Bottom-up LC-MS based proteomic approaches are routinely applied to a wide range of starting biological matrices including cultured cell lines, tissues, biological fluids, etc. Regardless of the nature of the starting material, an effective and reproducible strategy needs to be employed to generate soluble protein prior to proteolytic digestion.
This is arguably the most critical step in a label-free proteomic experiment because of the possibility of broadly selecting for or against specific classes of proteins based on solubility in the reagents selected. Although there are countless strategies described in the literature for proteome or subproteome (i.e., membrane fractionation) solubilization from these various matricies, there are several core concepts our laboratory routinely follows to maximize the robustness and reproducibility of the methods:
1) Exchange samples into a mass spectrometry compatible buffer system (i.e., ammonium bicarbonate-based) prior to lysis. This often eliminates the requirement for downstream sample cleanups and potentially unnecessary sample manipulations.
Regardless of solubilization strategy, samples should be subjected to high-speed centrifugation steps to remove insoluble material that could potentially interfere with downstream protein quantitation assays.
Protein assay (Bradford or BCA) calibration curves should be generated each time an assay is performed to account for reduction in reagent activity over time. All calibration curve samples and test samples should be run at least in duplicate, and a buffer blank should always be used to assess background. Unexpectedly high background values in these assays may suggest an interferant and an orthogonal measurement approach should be considered.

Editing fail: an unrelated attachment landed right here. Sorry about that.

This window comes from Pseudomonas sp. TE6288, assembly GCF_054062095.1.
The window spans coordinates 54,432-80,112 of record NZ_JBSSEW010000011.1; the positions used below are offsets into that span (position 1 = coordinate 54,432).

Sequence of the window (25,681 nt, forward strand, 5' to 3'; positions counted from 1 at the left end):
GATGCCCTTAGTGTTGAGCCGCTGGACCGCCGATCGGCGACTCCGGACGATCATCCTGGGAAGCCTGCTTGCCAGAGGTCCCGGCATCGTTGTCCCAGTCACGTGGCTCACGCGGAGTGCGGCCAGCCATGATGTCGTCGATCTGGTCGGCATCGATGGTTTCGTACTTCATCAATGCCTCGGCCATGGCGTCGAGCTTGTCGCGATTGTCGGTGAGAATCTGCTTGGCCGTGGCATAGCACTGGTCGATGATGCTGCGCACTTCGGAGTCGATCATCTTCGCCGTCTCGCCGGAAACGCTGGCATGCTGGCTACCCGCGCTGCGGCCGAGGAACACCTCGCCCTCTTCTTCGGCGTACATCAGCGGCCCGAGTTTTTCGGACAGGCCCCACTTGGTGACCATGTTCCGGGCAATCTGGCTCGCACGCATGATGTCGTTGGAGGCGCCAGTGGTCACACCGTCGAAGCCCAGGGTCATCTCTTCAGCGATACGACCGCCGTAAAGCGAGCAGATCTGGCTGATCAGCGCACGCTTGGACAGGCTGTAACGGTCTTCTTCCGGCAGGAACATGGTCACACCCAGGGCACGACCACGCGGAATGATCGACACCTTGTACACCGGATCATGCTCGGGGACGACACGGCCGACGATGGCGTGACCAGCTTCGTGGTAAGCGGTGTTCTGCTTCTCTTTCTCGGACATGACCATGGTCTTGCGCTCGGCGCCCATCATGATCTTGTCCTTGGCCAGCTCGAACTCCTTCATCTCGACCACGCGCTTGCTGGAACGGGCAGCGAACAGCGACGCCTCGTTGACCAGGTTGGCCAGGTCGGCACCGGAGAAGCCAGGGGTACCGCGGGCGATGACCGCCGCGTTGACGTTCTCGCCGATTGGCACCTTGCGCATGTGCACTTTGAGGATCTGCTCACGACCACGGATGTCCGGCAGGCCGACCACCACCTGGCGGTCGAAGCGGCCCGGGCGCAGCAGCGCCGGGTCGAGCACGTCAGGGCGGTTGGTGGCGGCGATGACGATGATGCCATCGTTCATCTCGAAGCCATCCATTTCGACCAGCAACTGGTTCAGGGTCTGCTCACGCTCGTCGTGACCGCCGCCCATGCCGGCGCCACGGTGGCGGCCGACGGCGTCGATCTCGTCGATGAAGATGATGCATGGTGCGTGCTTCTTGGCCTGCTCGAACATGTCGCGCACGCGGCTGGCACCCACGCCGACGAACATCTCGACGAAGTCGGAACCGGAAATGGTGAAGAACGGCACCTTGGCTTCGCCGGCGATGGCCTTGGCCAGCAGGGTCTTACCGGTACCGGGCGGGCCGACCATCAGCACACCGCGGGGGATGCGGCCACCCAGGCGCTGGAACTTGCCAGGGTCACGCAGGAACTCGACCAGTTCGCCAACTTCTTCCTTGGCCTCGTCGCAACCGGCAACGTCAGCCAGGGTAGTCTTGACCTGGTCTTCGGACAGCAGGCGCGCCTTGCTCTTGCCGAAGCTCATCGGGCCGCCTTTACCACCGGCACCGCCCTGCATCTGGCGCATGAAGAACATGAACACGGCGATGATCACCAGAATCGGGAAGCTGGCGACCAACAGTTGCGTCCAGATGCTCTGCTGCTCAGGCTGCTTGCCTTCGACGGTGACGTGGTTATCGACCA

We have found it critical for reproducible digestion that samples be concentration-normalized to minimize variation in digestion efficiency. We recommend using protein concentrations of 1–5 ug/uL for digestions, but the most important parameter is that all samples be equivalent concentration. Our laboratory SOPs for in-gel and in-solution digestion have been made publicly available at www.genome.duke.edu/cores/proteomics/sample-preparation.
As described in “General Practices”, the core concept of this portion of the sample-preparation workflow is to be consistent in how protein assays are performed day-to-day. This will streamline troubleshooting of negative results by significantly reducing the possibility of error coming from the QC assay itself.